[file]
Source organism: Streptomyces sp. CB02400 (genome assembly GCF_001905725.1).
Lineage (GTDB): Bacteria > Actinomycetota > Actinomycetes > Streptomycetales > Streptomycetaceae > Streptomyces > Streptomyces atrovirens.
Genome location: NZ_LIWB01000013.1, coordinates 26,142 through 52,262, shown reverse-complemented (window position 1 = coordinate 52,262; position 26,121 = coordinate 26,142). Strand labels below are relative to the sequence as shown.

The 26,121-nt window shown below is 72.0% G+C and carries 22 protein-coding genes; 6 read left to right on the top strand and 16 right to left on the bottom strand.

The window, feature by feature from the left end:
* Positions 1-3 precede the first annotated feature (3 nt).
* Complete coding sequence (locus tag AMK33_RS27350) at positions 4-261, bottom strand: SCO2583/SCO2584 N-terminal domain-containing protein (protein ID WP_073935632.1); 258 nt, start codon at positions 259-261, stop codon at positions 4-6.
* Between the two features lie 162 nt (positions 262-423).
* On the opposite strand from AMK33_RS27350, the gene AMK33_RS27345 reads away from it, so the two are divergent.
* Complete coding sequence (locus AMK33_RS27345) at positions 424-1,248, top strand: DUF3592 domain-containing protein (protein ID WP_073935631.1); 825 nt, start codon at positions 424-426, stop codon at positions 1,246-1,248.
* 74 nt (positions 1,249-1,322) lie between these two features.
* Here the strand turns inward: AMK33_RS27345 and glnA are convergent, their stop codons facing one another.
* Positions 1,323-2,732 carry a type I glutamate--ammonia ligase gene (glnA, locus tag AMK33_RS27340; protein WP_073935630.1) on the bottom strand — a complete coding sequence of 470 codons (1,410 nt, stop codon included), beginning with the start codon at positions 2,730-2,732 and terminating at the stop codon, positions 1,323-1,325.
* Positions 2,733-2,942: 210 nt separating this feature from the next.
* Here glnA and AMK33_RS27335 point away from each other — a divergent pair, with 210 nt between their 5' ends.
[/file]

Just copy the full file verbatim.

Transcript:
Source organism: Streptomyces sp. CB02400 (genome assembly GCF_001905725.1).
Lineage (GTDB): Bacteria > Actinomycetota > Actinomycetes > Streptomycetales > Streptomycetaceae > Streptomyces > Streptomyces atrovirens.
Genome location: NZ_LIWB01000013.1, coordinates 26,142 through 52,262, shown reverse-complemented (window position 1 = coordinate 52,262; position 26,121 = coordinate 26,142). Strand labels below are relative to the sequence as shown.

The 26,121-nt window shown below is 72.0% G+C and carries 22 protein-coding genes; 6 read left to right on the top strand and 16 right to left on the bottom strand.

The window, feature by feature from the left end:
* Positions 1-3 precede the first annotated feature (3 nt).
* Complete coding sequence (locus tag AMK33_RS27350) at positions 4-261, bottom strand: SCO2583/SCO2584 N-terminal domain-containing protein (protein ID WP_073935632.1); 258 nt, start codon at positions 259-261, stop codon at positions 4-6.
* Between the two features lie 162 nt (positions 262-423).
* On the opposite strand from AMK33_RS27350, the gene AMK33_RS27345 reads away from it, so the two are divergent.
* Complete coding sequence (locus AMK33_RS27345) at positions 424-1,248, top strand: DUF3592 domain-containing protein (protein ID WP_073935631.1); 825 nt, start codon at positions 424-426, stop codon at positions 1,246-1,248.
* 74 nt (positions 1,249-1,322) lie between these two features.
* Here the strand turns inward: AMK33_RS27345 and glnA are convergent, their stop codons facing one another.
* Positions 1,323-2,732 carry a type I glutamate--ammonia ligase gene (glnA, locus tag AMK33_RS27340; protein WP_073935630.1) on the bottom strand — a complete coding sequence of 470 codons (1,410 nt, stop codon included), beginning with the start codon at positions 2,730-2,732 and terminating at the stop codon, positions 1,323-1,325.
* Positions 2,733-2,942: 210 nt separating this feature from the next.
* Here glnA and AMK33_RS27335 point away from each other — a divergent pair, with 210 nt between their 5' ends.